Active duty transgender troops sue President Trump over military ban

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Then-candidate Trump waves a rainbow flag that reads “LGBT’s for Trump” at a rally in Colorado last October. (Photo: Reuters/Carlo Allegri)

Two LGBTQ organizations filed a lawsuit Wednesday challenging President Donald Trump’s ban on transgender people in the U.S. military.

In Doe v. Trump, the National Center for Lesbian Rights and GLBTQ Legal Advocates & Defenders are arguing on behalf of five transgender service members in the U.S. District Court for the District of Columbia.

The suit comes after a series of tweets late last month from the president, in which he claimed to have consulted with “Generals and military experts,” and ultimately decided that the “United States Government will not accept or allow transgender individuals to serve in any capacity.” The tweets caught some senior members of the military off guard, and the Pentagon has yet to change any of its policies.

Mr. Trump’s announcement came little more than a year after the Pentagon, under former President Obama, lifted a ban on transgender service members. While exact numbers are unknown, the Pentagon estimated in 2016 that there were between 2,500 and 7,000 transgender Americans serving out of 1.3 million active duty service members in the U.S. Armed Forces.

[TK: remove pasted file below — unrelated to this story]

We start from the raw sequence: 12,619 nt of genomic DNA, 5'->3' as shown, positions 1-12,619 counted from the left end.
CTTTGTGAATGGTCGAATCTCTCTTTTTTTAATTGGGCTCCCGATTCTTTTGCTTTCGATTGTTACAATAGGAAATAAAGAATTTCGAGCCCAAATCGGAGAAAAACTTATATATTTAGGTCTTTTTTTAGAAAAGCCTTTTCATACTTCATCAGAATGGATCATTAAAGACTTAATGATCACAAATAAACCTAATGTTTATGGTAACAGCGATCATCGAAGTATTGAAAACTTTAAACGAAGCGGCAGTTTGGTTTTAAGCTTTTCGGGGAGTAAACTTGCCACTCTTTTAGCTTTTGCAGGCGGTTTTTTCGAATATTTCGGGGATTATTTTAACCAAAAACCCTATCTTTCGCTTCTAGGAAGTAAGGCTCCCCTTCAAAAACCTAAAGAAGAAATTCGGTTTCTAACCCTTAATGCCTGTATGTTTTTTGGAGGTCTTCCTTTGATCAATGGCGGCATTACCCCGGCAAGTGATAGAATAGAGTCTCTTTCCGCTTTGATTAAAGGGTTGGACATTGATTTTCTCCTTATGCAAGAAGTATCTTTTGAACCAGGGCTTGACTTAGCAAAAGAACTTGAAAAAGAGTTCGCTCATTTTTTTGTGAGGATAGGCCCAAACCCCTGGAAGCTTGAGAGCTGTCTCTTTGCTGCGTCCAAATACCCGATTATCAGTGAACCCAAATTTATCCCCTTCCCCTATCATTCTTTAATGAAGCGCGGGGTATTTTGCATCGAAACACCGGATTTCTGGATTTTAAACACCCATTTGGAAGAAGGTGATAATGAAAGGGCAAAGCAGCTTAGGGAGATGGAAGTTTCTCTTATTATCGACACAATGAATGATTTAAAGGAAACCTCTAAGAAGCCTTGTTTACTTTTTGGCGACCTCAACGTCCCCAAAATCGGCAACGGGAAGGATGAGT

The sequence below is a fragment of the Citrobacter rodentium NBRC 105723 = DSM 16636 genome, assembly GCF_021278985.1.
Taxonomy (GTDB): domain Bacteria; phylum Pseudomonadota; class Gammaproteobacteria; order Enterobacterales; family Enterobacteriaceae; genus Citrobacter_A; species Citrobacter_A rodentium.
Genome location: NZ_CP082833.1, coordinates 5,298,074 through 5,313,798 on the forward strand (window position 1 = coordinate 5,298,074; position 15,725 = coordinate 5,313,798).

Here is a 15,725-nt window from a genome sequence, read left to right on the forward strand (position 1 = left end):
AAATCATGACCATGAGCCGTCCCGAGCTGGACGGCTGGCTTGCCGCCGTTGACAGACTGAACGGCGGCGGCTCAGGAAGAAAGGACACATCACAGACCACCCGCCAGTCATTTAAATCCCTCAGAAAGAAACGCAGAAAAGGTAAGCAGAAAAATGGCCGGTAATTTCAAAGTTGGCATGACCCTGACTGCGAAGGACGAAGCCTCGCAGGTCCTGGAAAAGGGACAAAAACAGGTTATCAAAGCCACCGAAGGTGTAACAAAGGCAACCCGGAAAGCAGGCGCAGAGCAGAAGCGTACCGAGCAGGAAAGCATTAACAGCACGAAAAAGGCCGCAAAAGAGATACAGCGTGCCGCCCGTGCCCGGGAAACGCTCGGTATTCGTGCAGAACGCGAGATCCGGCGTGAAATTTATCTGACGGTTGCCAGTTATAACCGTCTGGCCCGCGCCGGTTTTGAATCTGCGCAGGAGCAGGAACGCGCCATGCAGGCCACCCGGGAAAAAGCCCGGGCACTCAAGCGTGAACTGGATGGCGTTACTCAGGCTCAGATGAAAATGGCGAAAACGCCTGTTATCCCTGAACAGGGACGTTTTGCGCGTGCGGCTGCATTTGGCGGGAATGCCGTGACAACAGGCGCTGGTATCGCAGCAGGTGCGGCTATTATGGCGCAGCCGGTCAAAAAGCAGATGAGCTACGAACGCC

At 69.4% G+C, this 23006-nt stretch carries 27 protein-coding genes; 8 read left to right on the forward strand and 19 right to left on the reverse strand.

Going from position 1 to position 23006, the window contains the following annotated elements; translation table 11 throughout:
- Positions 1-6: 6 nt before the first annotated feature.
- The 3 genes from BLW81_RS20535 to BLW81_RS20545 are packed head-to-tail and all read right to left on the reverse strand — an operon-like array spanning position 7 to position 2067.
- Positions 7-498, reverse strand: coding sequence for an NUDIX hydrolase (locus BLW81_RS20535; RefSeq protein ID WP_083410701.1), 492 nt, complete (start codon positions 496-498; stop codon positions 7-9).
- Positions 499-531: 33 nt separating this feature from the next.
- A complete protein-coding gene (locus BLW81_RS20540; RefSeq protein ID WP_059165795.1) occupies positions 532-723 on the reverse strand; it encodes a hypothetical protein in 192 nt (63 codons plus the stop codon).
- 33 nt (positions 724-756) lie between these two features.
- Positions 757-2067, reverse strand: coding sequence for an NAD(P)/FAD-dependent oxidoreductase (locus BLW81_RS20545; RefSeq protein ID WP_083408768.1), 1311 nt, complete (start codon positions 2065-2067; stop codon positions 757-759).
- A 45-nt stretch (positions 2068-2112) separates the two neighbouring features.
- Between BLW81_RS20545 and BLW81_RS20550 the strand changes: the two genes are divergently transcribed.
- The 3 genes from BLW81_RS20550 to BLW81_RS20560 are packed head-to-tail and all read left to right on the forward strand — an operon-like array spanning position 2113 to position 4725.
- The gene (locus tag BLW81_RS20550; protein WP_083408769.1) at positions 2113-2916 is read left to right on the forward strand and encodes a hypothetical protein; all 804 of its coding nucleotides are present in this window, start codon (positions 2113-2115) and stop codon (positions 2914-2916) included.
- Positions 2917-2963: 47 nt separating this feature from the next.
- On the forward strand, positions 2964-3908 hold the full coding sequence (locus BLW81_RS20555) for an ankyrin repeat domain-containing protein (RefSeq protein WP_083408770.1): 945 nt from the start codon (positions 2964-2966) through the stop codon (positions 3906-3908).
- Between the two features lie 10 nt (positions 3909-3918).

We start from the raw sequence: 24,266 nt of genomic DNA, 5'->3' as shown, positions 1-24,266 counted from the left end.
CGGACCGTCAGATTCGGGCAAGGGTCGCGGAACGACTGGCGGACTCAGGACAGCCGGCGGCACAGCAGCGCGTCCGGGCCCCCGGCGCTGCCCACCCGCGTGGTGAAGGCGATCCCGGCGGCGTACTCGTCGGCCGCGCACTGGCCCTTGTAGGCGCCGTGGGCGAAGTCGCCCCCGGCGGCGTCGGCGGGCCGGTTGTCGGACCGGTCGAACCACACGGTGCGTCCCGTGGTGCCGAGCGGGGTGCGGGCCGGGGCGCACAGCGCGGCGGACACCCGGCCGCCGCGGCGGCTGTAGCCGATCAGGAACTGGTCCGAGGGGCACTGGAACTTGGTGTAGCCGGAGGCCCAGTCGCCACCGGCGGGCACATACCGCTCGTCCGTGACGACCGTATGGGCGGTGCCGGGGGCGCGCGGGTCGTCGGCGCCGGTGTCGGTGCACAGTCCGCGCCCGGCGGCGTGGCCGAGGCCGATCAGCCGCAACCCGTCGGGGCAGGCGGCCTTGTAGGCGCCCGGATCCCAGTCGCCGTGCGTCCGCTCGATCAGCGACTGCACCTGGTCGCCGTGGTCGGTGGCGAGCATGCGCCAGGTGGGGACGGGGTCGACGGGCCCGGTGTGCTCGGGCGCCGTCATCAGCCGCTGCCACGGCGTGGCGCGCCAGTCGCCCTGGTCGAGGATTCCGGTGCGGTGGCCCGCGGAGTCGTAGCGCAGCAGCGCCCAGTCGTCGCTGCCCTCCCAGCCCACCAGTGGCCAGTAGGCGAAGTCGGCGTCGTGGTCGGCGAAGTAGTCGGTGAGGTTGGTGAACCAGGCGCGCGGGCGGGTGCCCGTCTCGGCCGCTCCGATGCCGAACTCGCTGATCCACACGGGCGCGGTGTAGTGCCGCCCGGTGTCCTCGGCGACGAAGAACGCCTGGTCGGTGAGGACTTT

Plaintiffs in the suit say the president’s announcement is causing a lot of uncertainty.

“Last year, the Department of Defense announced that transgender people could serve openly,” said one plaintiff, according to a news release from GLAD. “I was very relieved and came out as transgender to my commanding officers, who were supportive. My experience has been positive and I am prouder than ever to continue to serve. I am married and have three children, and the military has been my life. But now, I’m worried about my family’s future.”

Plaintiffs in the case include service members in the Air Force, the Coast Guard, and the Army. They’ve served in Iraq and Afghanistan, and make up a combined 60 years of service.

“These plaintiffs put their lives on the line every day for all of us,” said Jennifer Levi, director of GLAD’s Transgender Rights Project. “We can’t afford to lose a single one of them.”

Last week, 56 retired General and Flag Officers slammed the president’s announcement, saying the ban “would cause significant disruptions, deprive the military of mission-critical talent, and compromise the integrity of transgender troops who would be forced to live a lie, as well as non-transgender peers who would be forced to choose between reporting their comrades or disobeying policy.”

A report released Wednesday from the independent think tank the Palm Center found that full implementation of the president’s ban “would cost $960 million in pursuit of saving $8.4 million per year.” Part of the president’s reasoning for the ban was “tremendous medical costs.” That $8.4 million is the estimated cost of transition-related medical care that the military would have to pay annually for transgender members.

Lawyers for NCLR and GLAD assert that the president’s ban violates the equal protection and due process guarantees of the Constitution.

“We argue that Trump’s policy was enacted to discriminate, not to serve any legitimate purpose,” says an overview of the suit on GLAD’s website. “It directly contradicts the military’s own careful, recent conclusion — reached after a comprehensive review process — that there is no reason to ban transgender soldiers from serving.”